After leaving Rover, he founded his own firm, Design Research Associates, which has worked on designs for numerous international clients.
   The book reflects the career of a true gentleman. Axe supplies wonderful anecdotes from his earlier days and he, and presumably Keith, supply some never-before-seen (at least to me) images of prototypes from the studios. DRA’s work is too new to be revealed, and Axe considers that he is bound by client confidentiality on a lot of those projects, with the exception of one for Bentley and some BAe aircraft interiors.
   It is a must for car buffs, as Axe’s designs will have been seen in most corners of the world and, as all books of this type, reveal some wonderful “might-have-beens” at Chrysler (which was increasingly strapped for cash in the 1970s) and Austin Rover (which seemed always strapped for cash in the 1980s, and hindsight says it should have gone with far more of Axe’s team’s designs). It makes for fun comparison with, say, Iacocca: an Autobiography when discussing the era that Axe and his boss were at the company, and seeing the same personalities mentioned, albeit from different angles. The story is told with a personal love for the industry and a great deal of authenticity.
   My principal complaint is the lack of subediting. While there are precious few spelling mistakes—much heftier tomes, such as one John Barry biography I bought years ago, were full of them—parts of a few chapters read as a simple transcript from Axe. And, perhaps for budgetary reasons or the size of the original artwork, some of the images are a bit small. Initially, the underleaded Sabon body type appeared hard to read but surprisingly, I soon adjusted to it, thanks perhaps in part to the good stories that Axe had to tell.
   Despite these reservations, I’d still heartily recommend it. You can order it directly from Keith’s website and it’s perfect for anyone who loves the design profession or cars in general. Even those of you who read this blog for its branding content might be fascinated to see how brands are translated into industrial design (especially important when Austin Rover and Honda worked off the same platforms), and, for that matter, the organizational structure.
   Sadly, Roy Axe passed away soon after the book’s publication, otherwise I am sure he will have received a great deal of fan mail over it.

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A tribute to those special Ks

10.01.2010

I believe we have all the basic Chrysler K-cars of the early 1980s on Autocade as of today.
   Older readers might remember that at the dawn of the 1980s, Chrysler was in terrible shape and needed loan guarantees—as opposed to a bailout—from the US Government. With Chairman Lee Iacocca at the helm, the company downsized, switched to fuel-efficient front-wheel-drive cars, and improved its quality. Chrysler’s range, by 1985, was probably more international than GM North America’s—in that models like the minivan and the LeBaron GTS could have found customers outside the continent. (GM could never have sold the Chevrolet Celebrity to European buyers, for example.) Chrysler also paid back its loan early.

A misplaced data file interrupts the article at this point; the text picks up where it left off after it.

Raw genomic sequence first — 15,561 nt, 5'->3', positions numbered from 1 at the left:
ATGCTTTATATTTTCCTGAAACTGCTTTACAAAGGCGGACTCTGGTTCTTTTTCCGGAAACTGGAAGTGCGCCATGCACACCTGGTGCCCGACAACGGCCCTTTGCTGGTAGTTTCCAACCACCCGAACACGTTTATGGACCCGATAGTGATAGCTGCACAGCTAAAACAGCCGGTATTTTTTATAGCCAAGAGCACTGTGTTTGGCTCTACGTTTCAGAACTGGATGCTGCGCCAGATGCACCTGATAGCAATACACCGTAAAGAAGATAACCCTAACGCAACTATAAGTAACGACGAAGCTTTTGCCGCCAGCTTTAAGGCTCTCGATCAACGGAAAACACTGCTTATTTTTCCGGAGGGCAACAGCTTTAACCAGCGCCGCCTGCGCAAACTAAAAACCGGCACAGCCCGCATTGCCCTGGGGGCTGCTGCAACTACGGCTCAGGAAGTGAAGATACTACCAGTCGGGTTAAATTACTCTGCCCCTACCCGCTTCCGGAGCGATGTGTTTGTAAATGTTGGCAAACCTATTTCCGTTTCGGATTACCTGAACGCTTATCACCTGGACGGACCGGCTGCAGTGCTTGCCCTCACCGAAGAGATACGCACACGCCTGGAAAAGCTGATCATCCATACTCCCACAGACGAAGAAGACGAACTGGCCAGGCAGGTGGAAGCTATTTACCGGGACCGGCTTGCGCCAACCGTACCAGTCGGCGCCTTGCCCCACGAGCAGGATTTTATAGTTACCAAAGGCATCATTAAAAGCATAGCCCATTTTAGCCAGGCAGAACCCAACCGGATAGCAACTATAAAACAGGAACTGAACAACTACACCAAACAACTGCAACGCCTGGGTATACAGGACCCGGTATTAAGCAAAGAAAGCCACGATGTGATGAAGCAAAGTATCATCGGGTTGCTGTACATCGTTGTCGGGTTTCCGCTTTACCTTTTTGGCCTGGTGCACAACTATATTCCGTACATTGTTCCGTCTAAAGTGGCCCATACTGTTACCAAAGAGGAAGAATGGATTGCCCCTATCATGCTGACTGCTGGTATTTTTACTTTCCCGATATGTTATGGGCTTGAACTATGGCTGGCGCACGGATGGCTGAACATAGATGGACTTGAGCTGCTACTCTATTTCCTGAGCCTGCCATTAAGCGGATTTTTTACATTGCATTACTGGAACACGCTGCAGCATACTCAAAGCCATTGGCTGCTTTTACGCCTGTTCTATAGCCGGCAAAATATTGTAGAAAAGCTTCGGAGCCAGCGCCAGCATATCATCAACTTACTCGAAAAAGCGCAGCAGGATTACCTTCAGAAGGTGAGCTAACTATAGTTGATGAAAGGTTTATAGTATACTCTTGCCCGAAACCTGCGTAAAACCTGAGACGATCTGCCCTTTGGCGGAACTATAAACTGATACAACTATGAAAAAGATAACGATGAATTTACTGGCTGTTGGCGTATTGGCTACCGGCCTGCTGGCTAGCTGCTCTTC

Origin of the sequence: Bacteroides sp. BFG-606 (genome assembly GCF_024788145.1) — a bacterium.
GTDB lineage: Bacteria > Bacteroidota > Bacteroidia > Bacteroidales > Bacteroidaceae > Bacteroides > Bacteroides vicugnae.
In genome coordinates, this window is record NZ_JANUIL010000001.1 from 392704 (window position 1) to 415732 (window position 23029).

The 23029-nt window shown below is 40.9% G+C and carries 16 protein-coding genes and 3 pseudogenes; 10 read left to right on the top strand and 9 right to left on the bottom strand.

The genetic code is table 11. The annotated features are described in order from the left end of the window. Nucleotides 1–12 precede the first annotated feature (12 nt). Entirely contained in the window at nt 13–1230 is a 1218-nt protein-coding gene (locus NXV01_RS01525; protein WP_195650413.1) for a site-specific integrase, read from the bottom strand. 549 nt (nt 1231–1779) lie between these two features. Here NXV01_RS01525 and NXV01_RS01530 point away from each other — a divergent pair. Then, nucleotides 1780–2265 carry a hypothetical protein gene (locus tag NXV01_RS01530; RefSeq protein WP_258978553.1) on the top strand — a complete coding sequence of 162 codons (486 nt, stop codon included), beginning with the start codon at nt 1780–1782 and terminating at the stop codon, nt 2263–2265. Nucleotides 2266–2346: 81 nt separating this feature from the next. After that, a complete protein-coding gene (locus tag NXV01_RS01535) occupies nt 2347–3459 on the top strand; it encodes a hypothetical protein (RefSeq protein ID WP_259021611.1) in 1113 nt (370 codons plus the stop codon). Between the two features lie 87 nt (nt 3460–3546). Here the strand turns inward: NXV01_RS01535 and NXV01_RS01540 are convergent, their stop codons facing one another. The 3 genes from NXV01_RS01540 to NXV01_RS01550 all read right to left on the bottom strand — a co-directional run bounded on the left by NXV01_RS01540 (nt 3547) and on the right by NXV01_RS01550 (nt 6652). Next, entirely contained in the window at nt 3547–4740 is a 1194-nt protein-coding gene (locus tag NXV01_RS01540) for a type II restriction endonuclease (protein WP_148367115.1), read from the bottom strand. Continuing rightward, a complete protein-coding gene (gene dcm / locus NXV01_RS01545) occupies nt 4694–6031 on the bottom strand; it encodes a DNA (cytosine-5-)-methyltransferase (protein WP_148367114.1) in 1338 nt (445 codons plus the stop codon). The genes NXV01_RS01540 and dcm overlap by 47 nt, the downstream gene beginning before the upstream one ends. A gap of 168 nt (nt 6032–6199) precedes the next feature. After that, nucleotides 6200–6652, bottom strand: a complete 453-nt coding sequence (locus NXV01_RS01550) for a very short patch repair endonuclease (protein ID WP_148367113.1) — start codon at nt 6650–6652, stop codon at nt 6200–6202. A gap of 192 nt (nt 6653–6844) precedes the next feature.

These K-cars, which look boxy today, but which looked fresh and modern to US consumers in the early 1980s, were the backbone of Chrysler’s comeback. The minivan was based off a modified K platform, as was most of Chrysler’s offerings that decade (with the exception of the M-body intermediates, now marketed as full-size cars).
   As a tribute to Chrysler of old, here are the Ks.
 

Image:1982_Dodge_Aries.jpg

Dodge Aries (K-car). 1981–9 (prod. 999,999). 2- and 4-door sedan, 5-door wagon. F/F, 2213, 2507, 2555 cm³ (4 cyl. OHC). Much-vaunted K-car, credited with saving Chrysler from bankruptcy along with Plymouth Reliant twin. Efficient, roomy car with claimed room for six adults, though compact dimensions outside. Facelift in 1985. Four-door sedan only for final model year, 1989.
 

Image:1981_Plymouth_Reliant.jpg

Plymouth Reliant (K-car). 1981–9 (prod. 1,120,000 approx.). 2- and 4-door sedan, 5-door wagon. F/F, 2213, 2507, 2555 cm³ (4 cyl. OHC). Plymouth edition of much-vaunted K-car, credited with saving Chrysler along with Dodge Aries twin. Reliant name meant to signal better quality than outgoing Plymouth Volaré, and it was an improvement. Competent, roomy and functional; sold on value for money. Mid-term facelift for 1985 model year.
 

Image:1983_Dodge_400_Convertible.jpg

Dodge 400 (K-car). 1982–3 (prod. 57,401). 2-door sedan, 2-door convertible. F/F, 2213, 2555 cm³ (4 cyl. OHC). Upscale version of Dodge Aries, fitting between that model and Chrysler’s LeBaron. Chrysler chairman Lee Iacocca believed that there was a market for factory convertibles, and introduced the corporation’s first since the 1971 Challenger. The bet proved successful. Otherwise, the 400 was fairly close to Aries, with the 2·2-litre engine by Chrysler and a larger unit by Mitsubishi. Range absorbed into the Dodge 600 range.
 

Image:1982_Chrysler_LeBaron.jpg

Chrysler LeBaron (K-car). 1982–8 (prod. 1,105 Town and Country convertible only). 2- and 4-door sedan, 5-door wagon, 2-door convertible, 4-door LWB sedan, 4-door LWB limousine. F/F, 2213, 2507, 2555 cm³ (4 cyl. OHC). Upscale version of K-car, with first American factory convertible since 1976 Cadillac Eldorado débuting for 1982 as part of its range. More formal appearance, vinyl roof on sedans, different grille and more chrome compared with other Ks. Only K with a turbocharged variant of the 2·2 available, which produced more horsepower than the V8 in the earlier LeBaron. Wagon, called Town and Country, available, with simulated wood panelling on sides; Town and Country convertible made from 1983 to 1986. Stretched Ks from 1983, with five-passenger Executive Sedan riding on 124 in wheelbase and seven-passenger Executive Limousine on 131 in. Refreshed for 1986 model year; two-door and convertible dropped for 1987. Sedan and wagon continued through 1988.